October 07, 2008
|World-renowned banjo player Béla Fleck (left) investigates the physics of the banjo with Professor of Physics Thom Moore.|
In September, Rollins welcomed Béla Fleck, world-renowned jazz banjo player, to campus. As a visiting artist of Rollins' new Winter Park Institute, Fleck presented his documentary, “Throw Down your Heart,” and held a live concert during his two-day visit. He also immersed himself in the Rollins community. He played during an open rehearsal with the Rollins College Jazz Ensemble, and even took part in an investigation of the inner workings of the banjo with the physics department.
During the Student-Faculty Summer Scholarship program last year, Professor of Physics Thomas Moore and student Laurie Stephey worked on uncovering just how the banjo produces its sound. Fleck, one of the most celebrated banjo artists in the world, was invited to the physics lab. He entered the lab with an open and excited perspective, ready to see what the college had concluded about his favorite instrument for musical expression. Fleck said he was interested because “most people have a lot of superstitions about the banjo and how it works.”
The physics department uses a device called an electronic speckle pattern interferometer to measure the vibrations that occur when a banjo cord is played. Fleck did not hesitate to put his own Gibson Flathead banjo from the 1930s into the machine to be tested. The reading on the screen shows, among other things, how well the banjo is tuned. When Fleck’s banjo was placed into the device, observing physics student Ashley Cannaday (Class of 2011) said, “It’s amazing how much better he tunes the banjo just by sound compared to how hard we worked with a tuner!”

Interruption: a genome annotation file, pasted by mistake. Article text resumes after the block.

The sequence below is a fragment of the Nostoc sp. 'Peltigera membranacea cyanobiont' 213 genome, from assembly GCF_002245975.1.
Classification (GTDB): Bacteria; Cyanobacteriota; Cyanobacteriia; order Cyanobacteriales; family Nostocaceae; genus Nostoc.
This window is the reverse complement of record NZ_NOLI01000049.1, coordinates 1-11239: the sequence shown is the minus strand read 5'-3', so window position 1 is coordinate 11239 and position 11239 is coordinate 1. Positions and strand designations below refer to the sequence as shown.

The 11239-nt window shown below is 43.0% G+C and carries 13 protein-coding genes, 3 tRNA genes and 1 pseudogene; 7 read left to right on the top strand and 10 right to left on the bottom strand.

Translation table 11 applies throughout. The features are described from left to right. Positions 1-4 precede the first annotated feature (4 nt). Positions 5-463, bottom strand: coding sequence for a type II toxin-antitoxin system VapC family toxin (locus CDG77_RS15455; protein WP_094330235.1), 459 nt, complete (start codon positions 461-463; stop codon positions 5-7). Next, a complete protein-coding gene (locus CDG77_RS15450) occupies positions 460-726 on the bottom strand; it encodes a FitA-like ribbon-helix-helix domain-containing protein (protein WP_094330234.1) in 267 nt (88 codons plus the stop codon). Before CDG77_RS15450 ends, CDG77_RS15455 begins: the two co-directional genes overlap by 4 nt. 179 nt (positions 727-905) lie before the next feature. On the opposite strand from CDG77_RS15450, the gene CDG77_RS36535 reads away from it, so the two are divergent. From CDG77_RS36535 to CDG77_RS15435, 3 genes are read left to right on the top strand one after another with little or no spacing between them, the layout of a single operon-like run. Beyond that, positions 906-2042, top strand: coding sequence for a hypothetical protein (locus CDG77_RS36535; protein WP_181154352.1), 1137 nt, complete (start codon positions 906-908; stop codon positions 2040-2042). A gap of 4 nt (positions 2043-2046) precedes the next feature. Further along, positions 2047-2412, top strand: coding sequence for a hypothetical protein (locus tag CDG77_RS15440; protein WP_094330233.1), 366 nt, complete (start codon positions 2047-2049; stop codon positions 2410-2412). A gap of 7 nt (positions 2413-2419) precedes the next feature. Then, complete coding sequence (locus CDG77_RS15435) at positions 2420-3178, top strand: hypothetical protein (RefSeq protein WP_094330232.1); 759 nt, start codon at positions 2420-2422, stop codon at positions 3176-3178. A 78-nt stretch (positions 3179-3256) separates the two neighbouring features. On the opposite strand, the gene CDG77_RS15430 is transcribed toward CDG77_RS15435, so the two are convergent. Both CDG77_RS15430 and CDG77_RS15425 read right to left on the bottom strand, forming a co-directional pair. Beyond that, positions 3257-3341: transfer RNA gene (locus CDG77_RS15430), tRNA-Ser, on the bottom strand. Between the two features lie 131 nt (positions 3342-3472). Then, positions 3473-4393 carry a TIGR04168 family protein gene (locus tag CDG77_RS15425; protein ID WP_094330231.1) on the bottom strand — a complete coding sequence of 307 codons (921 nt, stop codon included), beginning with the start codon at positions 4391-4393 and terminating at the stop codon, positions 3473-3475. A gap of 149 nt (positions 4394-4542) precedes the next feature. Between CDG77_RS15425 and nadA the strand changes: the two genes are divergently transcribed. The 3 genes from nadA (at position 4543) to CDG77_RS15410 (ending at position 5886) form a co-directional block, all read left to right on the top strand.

Fleck really delved into understanding the findings of the physics study and the workings of the interferometer. Using his experience as a guide, he also pointed out additional variables that have had huge impacts on the banjo’s production of sound.
"One must really look at the banjo as a whole, because every piece does its part,” Fleck advised.
Moore and Fleck discussed these new factors and, with students’ input, tested different variables to create different sounds, such as using the pick in a different manner. The exchange of knowledge and perspectives made the meeting an exciting experience for Fleck, Moore and the students.
By Casey Wilson (Class of 2009)